~gsparaco(collectorsmusicreviews.com)

Zeppelindfeld
Nuremberg, West Germany
1 July 1978

  • Bob Dylan (vocal & guitar)
  • Billy Cross (lead guitar)
  • Alan Pasqua (keyboards)
  • Steven Soles (rhythm guitar, backup vocals), David Mansfield (violin & mandolin)
  • Steve Douglas (horns)
  • Jerry Scheff (bass)
  • Bobbye Hall (percussion)
  • Ian Wallace (drums)
  • Helena Springs, Jo Ann Harris, Carolyn Dennis (background vocals)
  • Eric Clapton (guitar) on I’ll Be Your Baby Tonight & The Times They Are A-Changin’

Continue reading July 1 – Bob Dylan live in Nuremberg, Germany, 1978 (audio)

June 29: Bob Dylan – Love Sick in Rome, Italy 2015 (audience video)

bob dylan rome 2015

I’m walking through streets that are dead
Walking, walking with you in my head
My feet are so tired, my brain is so wired
And the clouds are weeping

Did I hear someone tell a lie?
Did I hear someone’s distant cry?
I spoke like a child; you destroyed me with a smile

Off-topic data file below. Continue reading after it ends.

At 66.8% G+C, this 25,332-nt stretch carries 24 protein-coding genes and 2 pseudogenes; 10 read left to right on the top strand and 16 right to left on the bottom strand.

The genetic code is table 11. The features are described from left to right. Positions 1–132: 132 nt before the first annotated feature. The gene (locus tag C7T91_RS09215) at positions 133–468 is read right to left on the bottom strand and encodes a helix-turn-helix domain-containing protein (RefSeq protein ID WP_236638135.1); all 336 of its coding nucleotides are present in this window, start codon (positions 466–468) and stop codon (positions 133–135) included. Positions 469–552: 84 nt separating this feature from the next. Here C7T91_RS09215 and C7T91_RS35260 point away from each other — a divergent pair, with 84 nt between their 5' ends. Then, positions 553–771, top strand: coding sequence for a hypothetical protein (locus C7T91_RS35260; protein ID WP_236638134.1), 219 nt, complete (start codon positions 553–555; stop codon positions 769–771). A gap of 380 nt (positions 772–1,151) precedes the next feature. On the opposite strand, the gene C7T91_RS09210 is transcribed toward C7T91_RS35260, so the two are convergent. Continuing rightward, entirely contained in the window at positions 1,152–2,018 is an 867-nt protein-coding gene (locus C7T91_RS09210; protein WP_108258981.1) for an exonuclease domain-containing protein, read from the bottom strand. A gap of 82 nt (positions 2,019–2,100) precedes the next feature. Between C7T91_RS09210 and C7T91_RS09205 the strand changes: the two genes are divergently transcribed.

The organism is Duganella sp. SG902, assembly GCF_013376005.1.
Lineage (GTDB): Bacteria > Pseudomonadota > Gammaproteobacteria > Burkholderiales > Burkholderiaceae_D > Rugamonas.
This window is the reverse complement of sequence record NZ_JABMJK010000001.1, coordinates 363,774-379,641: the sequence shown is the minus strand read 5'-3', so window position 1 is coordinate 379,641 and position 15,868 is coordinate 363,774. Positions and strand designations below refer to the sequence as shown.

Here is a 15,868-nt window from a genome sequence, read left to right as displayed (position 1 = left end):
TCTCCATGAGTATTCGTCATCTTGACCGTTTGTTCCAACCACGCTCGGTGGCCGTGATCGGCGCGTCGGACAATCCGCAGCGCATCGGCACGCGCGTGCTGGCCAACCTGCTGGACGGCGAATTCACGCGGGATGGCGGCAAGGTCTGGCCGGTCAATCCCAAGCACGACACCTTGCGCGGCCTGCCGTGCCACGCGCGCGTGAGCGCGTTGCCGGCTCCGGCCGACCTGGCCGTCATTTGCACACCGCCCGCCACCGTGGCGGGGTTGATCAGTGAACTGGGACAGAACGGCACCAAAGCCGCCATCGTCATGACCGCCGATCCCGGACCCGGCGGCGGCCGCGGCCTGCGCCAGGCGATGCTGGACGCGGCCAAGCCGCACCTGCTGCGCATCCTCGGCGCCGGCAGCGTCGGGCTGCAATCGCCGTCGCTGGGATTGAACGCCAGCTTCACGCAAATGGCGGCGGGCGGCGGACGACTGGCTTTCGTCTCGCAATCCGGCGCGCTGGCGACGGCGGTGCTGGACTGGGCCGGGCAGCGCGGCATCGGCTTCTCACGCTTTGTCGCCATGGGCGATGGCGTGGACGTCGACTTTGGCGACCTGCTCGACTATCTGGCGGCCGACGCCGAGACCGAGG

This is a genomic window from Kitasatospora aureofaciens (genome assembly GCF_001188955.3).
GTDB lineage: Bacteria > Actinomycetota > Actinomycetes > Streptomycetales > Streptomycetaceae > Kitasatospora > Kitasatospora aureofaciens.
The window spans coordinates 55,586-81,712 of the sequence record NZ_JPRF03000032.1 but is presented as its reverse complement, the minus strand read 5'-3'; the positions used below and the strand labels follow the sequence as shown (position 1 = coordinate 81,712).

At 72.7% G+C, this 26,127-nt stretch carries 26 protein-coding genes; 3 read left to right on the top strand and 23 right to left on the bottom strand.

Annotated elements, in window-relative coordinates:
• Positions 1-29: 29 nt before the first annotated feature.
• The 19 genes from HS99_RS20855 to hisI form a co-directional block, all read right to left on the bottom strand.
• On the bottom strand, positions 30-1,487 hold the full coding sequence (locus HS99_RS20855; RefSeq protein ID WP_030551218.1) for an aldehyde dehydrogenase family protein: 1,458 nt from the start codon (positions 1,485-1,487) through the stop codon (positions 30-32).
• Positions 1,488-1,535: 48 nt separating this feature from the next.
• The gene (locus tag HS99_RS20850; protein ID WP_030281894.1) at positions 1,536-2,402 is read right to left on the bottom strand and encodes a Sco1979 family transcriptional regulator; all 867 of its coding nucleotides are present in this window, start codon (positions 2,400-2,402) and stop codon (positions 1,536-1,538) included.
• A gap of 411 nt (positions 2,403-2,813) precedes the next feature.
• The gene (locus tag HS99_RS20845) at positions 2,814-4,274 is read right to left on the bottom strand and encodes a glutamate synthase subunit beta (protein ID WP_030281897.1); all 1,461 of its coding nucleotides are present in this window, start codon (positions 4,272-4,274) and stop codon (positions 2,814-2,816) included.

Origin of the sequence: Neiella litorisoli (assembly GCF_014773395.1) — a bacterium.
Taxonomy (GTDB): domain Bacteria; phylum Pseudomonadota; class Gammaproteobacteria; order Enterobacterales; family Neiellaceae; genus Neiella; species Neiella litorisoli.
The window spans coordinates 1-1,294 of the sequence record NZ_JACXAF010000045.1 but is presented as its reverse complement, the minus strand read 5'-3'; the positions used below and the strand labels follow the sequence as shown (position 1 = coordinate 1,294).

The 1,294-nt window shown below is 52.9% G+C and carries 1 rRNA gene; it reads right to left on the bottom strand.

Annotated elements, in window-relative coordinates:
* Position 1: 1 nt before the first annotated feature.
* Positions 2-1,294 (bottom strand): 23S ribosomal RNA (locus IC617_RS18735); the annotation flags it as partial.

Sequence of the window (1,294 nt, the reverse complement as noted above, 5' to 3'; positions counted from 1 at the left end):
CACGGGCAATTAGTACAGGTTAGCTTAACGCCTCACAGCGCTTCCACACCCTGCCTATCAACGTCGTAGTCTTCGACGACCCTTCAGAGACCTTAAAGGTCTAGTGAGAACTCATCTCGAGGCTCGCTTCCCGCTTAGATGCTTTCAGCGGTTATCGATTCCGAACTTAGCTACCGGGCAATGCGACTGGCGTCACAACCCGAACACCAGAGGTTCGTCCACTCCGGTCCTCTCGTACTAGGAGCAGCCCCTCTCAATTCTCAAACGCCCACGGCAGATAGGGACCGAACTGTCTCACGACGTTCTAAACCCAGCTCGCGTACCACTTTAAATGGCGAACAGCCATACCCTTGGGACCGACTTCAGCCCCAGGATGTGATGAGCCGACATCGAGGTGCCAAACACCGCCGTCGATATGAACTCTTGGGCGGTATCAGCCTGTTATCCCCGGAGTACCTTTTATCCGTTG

While I was sleeping

Love Sick” is a song by Bob Dylan, recorded in January 1997 and released as the opening track on his 30th studio album Time Out of Mind in September of that year. It was released as the second single from the album in June 1998, in various CD formats some of which featured a February 25, 1998, live version of the song, from Dylan’s performance at the 1998 Grammy Awards. The song was produced by Daniel Lanois.

Here is a very fine video from:

Terme di Caracalla
Rome, Italy
June 29, 2015

  • Bob Dylan – vocal center stage
  • Tony Garnier – bass
  • George Recile – drums
  • Stu Kimball – rhythm guitar, maracas
  • Charlie Sexton on lead guitar
  • Donnie Herron – banjo, electric mandolin, pedal steel, lap steel

Continue reading June 29: Bob Dylan – Love Sick in Rome, Italy 2015 (audience video)